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What are Pump Shoes? A Clear Explanation of this Classic Style

If you're a fan of women's shoes, you've undoubtedly heard of pumps. Pumps, also known as court shoes, are a classic style that has been around for decades. They're one of the most popular styles of women's shoes, and for good reason – they're versatile, stylish, and can be worn with a wide variety of outfits.

But what exactly are pumps? At their most basic, pumps have closed counters and a cutout top line that exposes the entire top of the foot starting at the toe box. They're typically made without laces, buckles, straps, or ties, and have a seamless vamp. However, pumps can come in many different variations, with features such as peep toes, pointed toes, ankle straps, and heels of varying heights and types. In this article, we'll take a closer look at pumps and explore their history, different styles, and how to wear them.

History

Pumps, a style of shoe that is now exclusively associated with women, actually originated as a type of footwear for men. The exact origins of the pump are uncertain, with some historians suggesting that it evolved from chopines, which were platform shoes popular among wealthy aristocrats. Others believe that pumps were originally created in the Near East as male equestrian footwear that provided a better grip on stirrups, a feature that is still evident in cowboy boots today.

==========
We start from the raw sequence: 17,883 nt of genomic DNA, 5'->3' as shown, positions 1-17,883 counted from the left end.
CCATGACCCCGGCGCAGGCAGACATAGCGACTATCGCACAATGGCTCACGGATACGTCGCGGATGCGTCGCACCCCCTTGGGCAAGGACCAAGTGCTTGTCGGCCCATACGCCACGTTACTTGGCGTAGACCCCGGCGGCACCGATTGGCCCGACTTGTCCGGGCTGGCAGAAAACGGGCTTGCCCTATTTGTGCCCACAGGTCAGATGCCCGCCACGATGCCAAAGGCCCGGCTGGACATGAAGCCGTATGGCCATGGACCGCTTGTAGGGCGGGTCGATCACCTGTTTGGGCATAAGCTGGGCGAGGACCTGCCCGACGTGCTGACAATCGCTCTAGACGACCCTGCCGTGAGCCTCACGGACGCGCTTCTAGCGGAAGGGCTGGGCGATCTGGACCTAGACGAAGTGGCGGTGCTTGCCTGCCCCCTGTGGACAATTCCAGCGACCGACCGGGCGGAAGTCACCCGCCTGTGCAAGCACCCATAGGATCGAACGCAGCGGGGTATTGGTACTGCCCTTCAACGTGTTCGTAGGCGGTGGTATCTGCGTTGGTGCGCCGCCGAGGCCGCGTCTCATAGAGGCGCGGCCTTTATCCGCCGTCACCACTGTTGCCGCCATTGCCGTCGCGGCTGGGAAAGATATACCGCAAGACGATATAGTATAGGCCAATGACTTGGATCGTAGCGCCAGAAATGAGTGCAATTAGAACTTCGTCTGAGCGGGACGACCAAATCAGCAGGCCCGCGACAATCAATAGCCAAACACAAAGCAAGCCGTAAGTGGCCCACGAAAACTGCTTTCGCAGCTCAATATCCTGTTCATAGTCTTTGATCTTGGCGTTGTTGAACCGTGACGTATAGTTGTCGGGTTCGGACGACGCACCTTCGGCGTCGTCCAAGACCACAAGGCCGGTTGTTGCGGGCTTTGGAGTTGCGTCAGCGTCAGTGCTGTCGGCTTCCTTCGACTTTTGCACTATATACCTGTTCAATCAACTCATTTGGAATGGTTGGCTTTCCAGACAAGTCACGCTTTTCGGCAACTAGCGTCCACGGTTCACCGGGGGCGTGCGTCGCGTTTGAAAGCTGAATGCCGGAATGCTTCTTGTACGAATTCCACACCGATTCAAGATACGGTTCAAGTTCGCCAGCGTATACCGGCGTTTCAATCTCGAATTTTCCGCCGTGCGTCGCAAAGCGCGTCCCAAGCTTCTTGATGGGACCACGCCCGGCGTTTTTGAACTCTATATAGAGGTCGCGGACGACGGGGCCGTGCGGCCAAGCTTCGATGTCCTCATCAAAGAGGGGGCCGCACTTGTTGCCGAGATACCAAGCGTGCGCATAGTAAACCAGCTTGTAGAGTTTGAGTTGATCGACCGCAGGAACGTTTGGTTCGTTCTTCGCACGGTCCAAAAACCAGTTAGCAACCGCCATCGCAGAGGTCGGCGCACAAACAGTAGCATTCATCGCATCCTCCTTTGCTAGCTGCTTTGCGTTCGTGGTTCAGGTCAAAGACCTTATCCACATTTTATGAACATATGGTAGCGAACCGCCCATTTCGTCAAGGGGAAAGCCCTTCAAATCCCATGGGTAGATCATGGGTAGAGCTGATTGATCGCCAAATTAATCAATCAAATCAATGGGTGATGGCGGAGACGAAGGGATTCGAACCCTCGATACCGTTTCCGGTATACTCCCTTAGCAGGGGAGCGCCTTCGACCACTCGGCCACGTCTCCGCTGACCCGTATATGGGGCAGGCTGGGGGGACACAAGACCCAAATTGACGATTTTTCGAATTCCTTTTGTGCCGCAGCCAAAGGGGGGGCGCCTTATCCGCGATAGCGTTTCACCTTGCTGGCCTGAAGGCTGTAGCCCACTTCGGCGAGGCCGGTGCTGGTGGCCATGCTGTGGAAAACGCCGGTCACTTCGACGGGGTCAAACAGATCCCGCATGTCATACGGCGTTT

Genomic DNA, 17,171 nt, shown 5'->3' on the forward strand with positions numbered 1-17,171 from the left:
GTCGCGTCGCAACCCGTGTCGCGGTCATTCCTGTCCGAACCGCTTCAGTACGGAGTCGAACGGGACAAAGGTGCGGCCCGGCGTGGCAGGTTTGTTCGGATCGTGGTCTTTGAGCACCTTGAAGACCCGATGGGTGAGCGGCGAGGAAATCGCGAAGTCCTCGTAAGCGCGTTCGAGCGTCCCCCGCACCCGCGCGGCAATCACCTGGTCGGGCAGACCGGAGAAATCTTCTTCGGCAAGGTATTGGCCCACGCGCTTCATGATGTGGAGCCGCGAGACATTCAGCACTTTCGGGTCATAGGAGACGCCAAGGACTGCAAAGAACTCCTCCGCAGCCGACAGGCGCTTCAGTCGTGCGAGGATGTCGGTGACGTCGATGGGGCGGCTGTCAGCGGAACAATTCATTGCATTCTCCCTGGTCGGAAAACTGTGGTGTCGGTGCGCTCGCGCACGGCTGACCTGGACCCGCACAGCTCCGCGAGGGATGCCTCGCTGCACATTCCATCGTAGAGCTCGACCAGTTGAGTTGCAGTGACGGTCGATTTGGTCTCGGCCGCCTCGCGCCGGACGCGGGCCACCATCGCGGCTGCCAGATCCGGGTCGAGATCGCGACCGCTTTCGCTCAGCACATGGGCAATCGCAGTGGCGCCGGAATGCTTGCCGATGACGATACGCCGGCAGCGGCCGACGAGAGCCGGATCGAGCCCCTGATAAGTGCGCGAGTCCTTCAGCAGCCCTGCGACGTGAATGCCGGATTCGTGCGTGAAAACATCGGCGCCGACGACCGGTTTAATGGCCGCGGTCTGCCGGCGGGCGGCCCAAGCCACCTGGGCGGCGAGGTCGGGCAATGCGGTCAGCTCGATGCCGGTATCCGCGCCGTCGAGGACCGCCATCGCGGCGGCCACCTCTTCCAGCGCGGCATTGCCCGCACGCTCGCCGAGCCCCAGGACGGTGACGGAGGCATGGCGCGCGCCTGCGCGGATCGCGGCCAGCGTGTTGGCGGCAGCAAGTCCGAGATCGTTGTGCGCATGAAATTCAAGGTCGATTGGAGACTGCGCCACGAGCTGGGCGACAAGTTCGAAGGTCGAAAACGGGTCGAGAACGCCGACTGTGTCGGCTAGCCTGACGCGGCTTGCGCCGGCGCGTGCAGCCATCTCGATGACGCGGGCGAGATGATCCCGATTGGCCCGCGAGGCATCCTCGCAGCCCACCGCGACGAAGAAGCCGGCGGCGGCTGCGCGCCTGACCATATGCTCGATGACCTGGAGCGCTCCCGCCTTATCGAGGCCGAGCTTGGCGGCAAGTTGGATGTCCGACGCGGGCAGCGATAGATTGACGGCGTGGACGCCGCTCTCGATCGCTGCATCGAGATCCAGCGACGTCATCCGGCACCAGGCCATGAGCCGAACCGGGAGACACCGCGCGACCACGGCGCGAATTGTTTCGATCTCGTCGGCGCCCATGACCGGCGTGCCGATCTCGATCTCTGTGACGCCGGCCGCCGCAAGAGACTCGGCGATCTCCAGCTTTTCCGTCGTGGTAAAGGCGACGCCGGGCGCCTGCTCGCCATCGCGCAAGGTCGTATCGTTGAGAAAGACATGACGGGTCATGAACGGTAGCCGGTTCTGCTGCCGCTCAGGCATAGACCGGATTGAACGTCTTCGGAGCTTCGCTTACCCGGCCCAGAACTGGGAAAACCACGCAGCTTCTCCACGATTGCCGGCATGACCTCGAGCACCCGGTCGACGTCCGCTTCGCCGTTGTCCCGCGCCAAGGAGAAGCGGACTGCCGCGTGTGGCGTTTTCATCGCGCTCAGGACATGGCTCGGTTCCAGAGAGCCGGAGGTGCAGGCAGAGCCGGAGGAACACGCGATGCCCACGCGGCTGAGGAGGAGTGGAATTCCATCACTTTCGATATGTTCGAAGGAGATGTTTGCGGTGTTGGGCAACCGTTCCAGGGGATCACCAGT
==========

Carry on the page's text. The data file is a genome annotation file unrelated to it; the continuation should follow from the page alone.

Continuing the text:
Until the mid-1600s, men's and women's shoes were quite similar in style. However, they began to diverge, with men's shoes becoming more practical and women's shoes becoming more luxurious, made from materials such as silk and velvet and adorned with embellishments. Pumps were the epitome of luxury during this time, and owning a pair was a sign of wealth and indulgence.

By the beginning of the 1800s, political revolutions in Europe and the United States rejected the extravagance of royalty, and pumps fell out of fashion. Ballet slippers became the new trend in women's footwear.

However, the pump made a comeback in the mid-1800s, reinforced with brass heels and higher than ever before. In Europe, they were called court shoes, while in the United States, they were known as pumps.

The pump as we know it today was born after World War II, when shoe designer Roger Vivier created the three-inch stiletto heel in 1954. This new style was much more glamorous than the practical court shoes that had been popular for the previous century.

Although the pump has gone in and out of fashion over the years, it has remained a classic and enduring style.

Pros and Cons

Pumps are versatile shoes that can add a touch of sophistication to any outfit. They have the ability to elongate the leg and enhance the appearance of the calves, buttocks, and chest. Pumps can also improve posture, making the wearer appear taller and more confident.

However, wearing pumps on a regular basis can lead to several health issues such as hypertension, skeletal and muscular problems, pain, and swelling. They can also cause hammer toes, bunions, and lower back pain. Additionally, pumps are not the easiest shoes to walk in, increasing the risk of falls, sprains, and fractures.

In summary, while pumps can elevate your style, it's important to wear them in moderation and be aware of the potential health risks they pose.

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